“America’s broadband networks are continuing to play a critical role in helping the nation adapt to changes in daily life required by the COVID pandemic,” said Michael Powell, President & CEO, NCTA – The Internet & Television Association. “As the school year begins, these changes are front and center in many parts of the country, with family rooms temporarily replacing classrooms and more schools using online instruction to continue their educational mission. In rising to these challenges, the cable industry is continuing to provide robust and reliable service and is redoubling our efforts to work collaboratively with schools, communities and other partners to get families connected through innovative new service models that will foster and sustain the educational progress of our children.”
The school-focused service program complements many of the low-cost broadband service plans offered to individual qualifying households that cable ISPs have been offering for years – often for $10 per month – which have already connected roughly 10 million low-income individuals to broadband service.
A number of successful partnerships between school districts and broadband service providers have been launched in recent weeks. Today’s announcement seeks to energize and scale this model by releasing common baseline principles and commitments that will be applicable to all K-12 schools throughout a cable broadband provider’s coverage area.
The core principles reflected in the K-12 Bridge to Broadband framework released today by EducationSuperHighway and NCTA include:
- NCTA member companies will create a “sponsored” service offering for school districts or other entities. School districts across the country have already begun partnering with broadband providers to purchase home access for unconnected families in their school district. In a sponsored service model, school systems purchase broadband on behalf of low-income students at a discounted rate provided by broadband service providers. This arrangement removes a major obstacle for students, getting them the tools they need to learn successfully from home.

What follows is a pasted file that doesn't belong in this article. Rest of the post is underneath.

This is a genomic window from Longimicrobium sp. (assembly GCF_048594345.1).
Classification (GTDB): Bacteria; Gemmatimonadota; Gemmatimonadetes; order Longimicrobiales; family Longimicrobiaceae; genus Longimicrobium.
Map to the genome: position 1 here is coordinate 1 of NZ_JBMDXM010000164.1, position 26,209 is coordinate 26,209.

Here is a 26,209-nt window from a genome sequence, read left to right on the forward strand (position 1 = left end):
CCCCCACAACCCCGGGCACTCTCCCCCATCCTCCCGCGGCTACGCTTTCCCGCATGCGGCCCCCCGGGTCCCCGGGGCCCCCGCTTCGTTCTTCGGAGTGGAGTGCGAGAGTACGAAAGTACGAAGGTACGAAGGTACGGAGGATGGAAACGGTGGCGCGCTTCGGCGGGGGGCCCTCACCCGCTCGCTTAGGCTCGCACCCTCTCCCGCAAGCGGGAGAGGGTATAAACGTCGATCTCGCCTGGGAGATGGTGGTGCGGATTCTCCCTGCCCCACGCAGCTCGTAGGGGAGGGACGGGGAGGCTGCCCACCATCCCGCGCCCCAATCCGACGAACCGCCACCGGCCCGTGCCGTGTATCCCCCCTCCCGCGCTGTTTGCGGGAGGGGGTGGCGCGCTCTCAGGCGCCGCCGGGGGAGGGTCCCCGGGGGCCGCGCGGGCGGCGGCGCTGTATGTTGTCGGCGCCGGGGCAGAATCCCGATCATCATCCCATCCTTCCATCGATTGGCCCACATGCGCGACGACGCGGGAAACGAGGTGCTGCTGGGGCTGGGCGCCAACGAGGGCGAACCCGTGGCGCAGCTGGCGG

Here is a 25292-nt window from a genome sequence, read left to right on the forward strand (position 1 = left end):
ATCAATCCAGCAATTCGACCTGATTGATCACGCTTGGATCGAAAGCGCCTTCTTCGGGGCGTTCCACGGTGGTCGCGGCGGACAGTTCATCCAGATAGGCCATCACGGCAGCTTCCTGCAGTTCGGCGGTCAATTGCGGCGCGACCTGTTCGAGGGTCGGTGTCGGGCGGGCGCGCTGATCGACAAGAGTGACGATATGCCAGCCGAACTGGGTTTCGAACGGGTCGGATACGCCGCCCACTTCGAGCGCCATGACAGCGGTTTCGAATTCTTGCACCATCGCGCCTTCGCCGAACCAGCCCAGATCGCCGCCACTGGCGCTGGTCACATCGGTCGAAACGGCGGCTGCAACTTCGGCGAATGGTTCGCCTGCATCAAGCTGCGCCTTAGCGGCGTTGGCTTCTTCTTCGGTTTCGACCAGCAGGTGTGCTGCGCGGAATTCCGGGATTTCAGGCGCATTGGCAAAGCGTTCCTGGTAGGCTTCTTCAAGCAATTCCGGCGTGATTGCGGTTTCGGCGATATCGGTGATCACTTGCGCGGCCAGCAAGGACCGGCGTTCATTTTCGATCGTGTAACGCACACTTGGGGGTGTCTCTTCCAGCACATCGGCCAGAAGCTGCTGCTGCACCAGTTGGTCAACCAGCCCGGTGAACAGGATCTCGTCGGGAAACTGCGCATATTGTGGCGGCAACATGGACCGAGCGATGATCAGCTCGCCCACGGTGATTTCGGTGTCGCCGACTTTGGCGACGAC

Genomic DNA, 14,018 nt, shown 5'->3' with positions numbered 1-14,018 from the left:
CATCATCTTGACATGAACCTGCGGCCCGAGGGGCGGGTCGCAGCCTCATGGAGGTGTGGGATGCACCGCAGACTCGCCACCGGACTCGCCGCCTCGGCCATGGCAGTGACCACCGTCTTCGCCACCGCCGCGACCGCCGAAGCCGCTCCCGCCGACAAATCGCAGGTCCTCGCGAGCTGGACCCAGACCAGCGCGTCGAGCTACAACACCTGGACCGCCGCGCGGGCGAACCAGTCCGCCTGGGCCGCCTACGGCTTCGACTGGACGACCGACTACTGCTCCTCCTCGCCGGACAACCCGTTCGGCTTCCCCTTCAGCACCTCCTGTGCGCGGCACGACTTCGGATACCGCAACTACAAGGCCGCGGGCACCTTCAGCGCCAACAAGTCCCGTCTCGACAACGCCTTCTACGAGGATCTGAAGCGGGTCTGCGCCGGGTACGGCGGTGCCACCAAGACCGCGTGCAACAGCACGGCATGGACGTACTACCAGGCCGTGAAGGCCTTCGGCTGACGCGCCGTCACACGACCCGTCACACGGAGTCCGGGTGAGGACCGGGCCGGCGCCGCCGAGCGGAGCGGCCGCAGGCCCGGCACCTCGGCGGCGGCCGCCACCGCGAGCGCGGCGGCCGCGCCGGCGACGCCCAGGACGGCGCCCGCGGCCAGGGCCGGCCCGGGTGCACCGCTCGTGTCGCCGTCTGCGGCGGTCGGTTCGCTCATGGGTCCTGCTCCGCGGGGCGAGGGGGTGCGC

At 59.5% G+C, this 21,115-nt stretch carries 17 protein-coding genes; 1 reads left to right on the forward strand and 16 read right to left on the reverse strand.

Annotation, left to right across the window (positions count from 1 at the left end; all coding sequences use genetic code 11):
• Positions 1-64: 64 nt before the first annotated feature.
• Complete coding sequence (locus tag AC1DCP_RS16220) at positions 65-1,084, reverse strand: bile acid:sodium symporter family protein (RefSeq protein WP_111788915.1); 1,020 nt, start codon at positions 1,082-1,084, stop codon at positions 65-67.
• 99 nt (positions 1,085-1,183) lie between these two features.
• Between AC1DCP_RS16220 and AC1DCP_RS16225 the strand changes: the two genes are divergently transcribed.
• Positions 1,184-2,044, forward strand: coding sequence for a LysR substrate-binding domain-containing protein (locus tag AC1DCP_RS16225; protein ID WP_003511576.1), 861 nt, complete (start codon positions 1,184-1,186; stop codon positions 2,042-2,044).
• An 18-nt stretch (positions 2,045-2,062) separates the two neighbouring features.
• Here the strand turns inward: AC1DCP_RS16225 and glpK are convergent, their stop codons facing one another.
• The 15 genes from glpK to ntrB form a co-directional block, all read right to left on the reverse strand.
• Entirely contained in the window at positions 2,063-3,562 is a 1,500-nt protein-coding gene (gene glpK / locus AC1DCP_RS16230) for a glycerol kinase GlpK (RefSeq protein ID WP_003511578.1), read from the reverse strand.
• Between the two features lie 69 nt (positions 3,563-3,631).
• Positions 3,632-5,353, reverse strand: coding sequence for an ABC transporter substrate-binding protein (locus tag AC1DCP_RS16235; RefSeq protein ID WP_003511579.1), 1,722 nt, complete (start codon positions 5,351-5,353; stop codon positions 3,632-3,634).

- NCTA member companies will work together with school districts to identify which students need service. Surprisingly, it is often a daunting task for schools to identify which students lack broadband service but are within reach of a provider. School districts and providers will work together to facilitate the confidential exchange of information to determine student households that do not currently have service. The systems will be built to protect the privacy of student addresses and the confidentiality of provider records but aim to quickly identify households without service.
- NCTA member companies will agree to a baseline set of eligibility standards. In order for a school district to rapidly assess which of their students can be connected under a sponsored service agreement, providers will develop baseline eligibility standards to assist districts in evaluating which students qualify for coverage. At a minimum, the baseline standards will include households containing students on the federal Free and Reduced Lunch program.